It’s just a function of life to have nostalgic feelings about the past—to idealize your youth. Unfortunately for me, I blossomed from adolescence into adulthood in the late 1980s to early ‘90s, so all the pertinent experiences of my past are cloaked in torn jeans and drab plaid.

My parents would listen to the music I loved back then—themselves weaned on crooners and the Great American Songbook—and call it noise. And really, they were right. Nirvana? Sonic Youth? Even Smashing Pumpkins in their more drawn-out, spacey tracks? I mean, yeah, it was noise. I still love it, but that really doesn’t change the facts. I won’t ever be able to put on a Nine Inch Nails album and play it for my young daughter and say, “This is real music. This is real lyricism,” as Trent Reznor atonally wails, “I want to fuck you like an animal.”

In fact, not too long ago, I was at Disney World on a charter back to the hotel—packed with Middle American kids all hopped up on the Magic of The Happiest Place on Earth—and “Closer” came on over the speakers. The song was censored for the radio, of course, but it was still pretty clear what was going on.

I laughed loudly, of course, because I’m a jerk. But also because I was kind of mortified. “This is NOT Disney appropriate,” I said to my wife, only half-joking. And I really do like that song. I’ll sing it in the shower sometimes, like it’s “Dancing Cheek to Cheek.” To me, all that abrasive yelling and electro-distortion grinding is music. Or it was, at least. Would 40-year-old me go back to 1992 or whenever and scold teen-me on the importance of melody and songcraft? Am I my own lame old relative who just doesn’t get it?

Regardless of the inner-turmoil I feel when I look back on the 1990s, I’ll still turn on Lithium on Sirius XM and hear a song like, I dunno, “Good” by Better Than Ezra, and say to myself, “Man, can you believe this song was a hit?” It’s just some janky power-pop fluffball with a pretty rousing bridge and anthemic chorus and maybe four chords (five at the most) and all this fuzzy distortion to cover up the middling musicianship. I can’t help but smile. I’m singing along to it as unskillfully as the people performing it. In those moments, life is good.

I’ve been stuck in this weird nostalgia loop lately, because we just started watching Party of Five on Netflix. Maybe we just needed to unplug from now for a bit. All the “Breaking NEWS!” graphics in blazing red and 24/7 information buffeting is just too much. Party of Five has proven to be a well-needed respite from life in 2018.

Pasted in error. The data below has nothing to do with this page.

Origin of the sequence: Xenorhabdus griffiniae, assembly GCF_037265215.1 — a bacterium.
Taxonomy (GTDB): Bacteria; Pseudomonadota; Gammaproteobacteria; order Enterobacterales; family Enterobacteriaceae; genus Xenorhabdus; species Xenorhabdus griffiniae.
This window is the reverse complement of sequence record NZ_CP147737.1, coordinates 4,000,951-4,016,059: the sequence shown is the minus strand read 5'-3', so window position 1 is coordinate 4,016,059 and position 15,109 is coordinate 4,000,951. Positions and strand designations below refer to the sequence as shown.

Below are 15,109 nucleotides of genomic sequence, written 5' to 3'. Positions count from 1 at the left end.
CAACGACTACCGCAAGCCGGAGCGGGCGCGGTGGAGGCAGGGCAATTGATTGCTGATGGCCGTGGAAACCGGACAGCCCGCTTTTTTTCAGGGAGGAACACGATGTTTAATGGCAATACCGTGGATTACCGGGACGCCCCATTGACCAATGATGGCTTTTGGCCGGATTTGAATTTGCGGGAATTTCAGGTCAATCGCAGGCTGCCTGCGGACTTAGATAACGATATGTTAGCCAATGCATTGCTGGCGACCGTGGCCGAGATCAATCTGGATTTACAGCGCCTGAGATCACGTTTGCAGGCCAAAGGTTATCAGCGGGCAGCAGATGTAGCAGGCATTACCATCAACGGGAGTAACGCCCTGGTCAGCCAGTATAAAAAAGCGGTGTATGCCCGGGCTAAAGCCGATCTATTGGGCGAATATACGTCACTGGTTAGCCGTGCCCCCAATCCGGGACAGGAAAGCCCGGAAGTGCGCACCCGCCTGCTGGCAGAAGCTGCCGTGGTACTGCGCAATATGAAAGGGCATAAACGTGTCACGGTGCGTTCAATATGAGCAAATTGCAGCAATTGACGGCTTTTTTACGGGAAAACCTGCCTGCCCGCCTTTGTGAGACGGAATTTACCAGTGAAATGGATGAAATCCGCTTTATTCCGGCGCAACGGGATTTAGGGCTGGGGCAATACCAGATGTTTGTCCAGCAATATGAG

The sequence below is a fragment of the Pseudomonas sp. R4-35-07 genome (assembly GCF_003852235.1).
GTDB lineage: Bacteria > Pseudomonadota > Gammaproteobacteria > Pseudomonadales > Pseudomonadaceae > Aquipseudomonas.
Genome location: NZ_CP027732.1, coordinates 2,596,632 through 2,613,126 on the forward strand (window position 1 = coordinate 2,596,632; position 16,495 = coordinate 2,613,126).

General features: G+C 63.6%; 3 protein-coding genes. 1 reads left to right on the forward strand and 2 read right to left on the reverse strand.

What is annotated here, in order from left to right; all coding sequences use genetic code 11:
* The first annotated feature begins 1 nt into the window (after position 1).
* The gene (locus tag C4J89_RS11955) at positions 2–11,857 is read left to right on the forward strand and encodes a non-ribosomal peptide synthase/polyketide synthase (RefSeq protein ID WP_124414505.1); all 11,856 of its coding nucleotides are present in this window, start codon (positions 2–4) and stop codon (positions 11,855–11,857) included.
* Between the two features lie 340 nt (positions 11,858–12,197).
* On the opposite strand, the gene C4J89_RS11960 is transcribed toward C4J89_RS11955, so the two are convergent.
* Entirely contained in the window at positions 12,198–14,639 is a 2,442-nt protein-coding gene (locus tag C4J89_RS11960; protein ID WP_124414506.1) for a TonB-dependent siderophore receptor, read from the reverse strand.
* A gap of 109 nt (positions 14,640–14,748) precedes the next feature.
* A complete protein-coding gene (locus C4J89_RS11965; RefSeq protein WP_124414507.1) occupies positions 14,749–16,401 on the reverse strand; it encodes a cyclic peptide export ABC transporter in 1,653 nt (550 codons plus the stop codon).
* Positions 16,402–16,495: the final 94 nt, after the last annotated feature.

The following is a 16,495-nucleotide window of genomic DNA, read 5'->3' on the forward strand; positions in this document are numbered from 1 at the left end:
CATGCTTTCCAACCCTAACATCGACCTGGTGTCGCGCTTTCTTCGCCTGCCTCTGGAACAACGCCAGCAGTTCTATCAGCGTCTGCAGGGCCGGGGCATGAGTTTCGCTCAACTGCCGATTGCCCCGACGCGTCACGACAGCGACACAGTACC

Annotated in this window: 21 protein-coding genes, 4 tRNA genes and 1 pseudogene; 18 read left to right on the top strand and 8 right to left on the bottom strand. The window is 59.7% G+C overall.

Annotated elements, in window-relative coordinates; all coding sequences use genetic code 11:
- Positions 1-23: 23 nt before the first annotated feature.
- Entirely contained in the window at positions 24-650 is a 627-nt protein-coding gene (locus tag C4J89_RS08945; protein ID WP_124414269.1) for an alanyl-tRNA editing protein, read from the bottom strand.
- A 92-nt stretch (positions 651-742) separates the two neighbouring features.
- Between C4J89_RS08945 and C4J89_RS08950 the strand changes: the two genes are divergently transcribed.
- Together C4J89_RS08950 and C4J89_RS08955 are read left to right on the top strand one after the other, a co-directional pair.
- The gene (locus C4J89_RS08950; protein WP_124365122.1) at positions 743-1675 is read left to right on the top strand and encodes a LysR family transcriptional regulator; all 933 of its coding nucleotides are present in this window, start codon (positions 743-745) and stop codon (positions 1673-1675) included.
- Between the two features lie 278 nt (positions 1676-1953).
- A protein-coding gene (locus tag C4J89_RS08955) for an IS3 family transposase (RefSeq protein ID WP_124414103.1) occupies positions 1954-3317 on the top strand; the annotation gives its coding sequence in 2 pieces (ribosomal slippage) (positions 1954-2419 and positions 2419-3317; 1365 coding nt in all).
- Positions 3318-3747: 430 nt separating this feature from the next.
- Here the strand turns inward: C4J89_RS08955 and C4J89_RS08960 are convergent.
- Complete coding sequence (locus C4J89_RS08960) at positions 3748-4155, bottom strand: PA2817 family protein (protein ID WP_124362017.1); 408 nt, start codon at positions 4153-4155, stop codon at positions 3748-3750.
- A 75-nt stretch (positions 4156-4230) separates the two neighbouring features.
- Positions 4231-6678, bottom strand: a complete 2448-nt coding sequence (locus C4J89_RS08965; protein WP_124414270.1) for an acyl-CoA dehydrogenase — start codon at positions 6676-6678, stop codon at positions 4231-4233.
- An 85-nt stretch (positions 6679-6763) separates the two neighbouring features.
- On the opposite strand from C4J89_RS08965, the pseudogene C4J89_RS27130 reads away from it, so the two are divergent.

If you haven’t seen it, or completely forgot about it (like I did before we started watching it), Party of Five debuted on Fox in 1994, before I had attached any negative connotations to the Fox brand. It follows the Salinger siblings, five young people just trying to get by in San Francisco in pretty much the most beautiful house ever after their parents are killed by a drunk driver. It stars Lacey Chabert, who went on to a starring role in Mean Girls; Neve Campbell, who was Sidney Prescott in the Scream franchise and recently had a role on House of Cards; Scott Wolf, who must have done some stuff afterward; and most importantly Matthew Fox, who was Jack on Lost. Fox plays eldest sibling Charlie Salinger in Party of Five, but my wife and I still call him Jack, because he’ll always be Jack to us, and if you consider the theories of time and space presented in Lost, he probably always was Jack. Just something to think about if you decide to queue up Party of Five.

When I watch movies or shows from the 1960s or ‘70s, they look old to me because I don’t recognize anything. I have difficulty seeing Party of Five the same way, because I lived through “the now” that it’s depicting. I remember when cars looked like that or the particular model of Sony television in the Salinger living room. I realize decades have passed, for example, in a scene when the youngest Salinger, 1-year-old Owen, gets sick with fever. The babysitter tries to reach Charlie-Jack on the phone at the Salingers’ family restaurant, but can’t. She takes Owen to the emergency room. Oh yeah, I remember, there weren’t cell phones then. That’s when it begins to feel archaic. When you see scenes of Julia (Campbell) at the coffee shop talking to her friend, and no one is behind a screen. No one’s face is washed in soothing blue light.

It’s in those moments that the sweet wave of nostalgia crashes over me. It’s then, and in the show’s opening credits, a montage of the Salingers’ triumphs and heartbreaks set to the BoDeans’ impossibly catchy “Closer to Free.” As I binge watch, now onto the second season, Netflix gives me the option to “skip intro,” bypassing the theme song and credits, but this wasn’t something you were able to do in 1994, and really, why would you want to?

**This column first appeared in print on page 30 of issue #271 (Aug. 1 – 15, 2018)**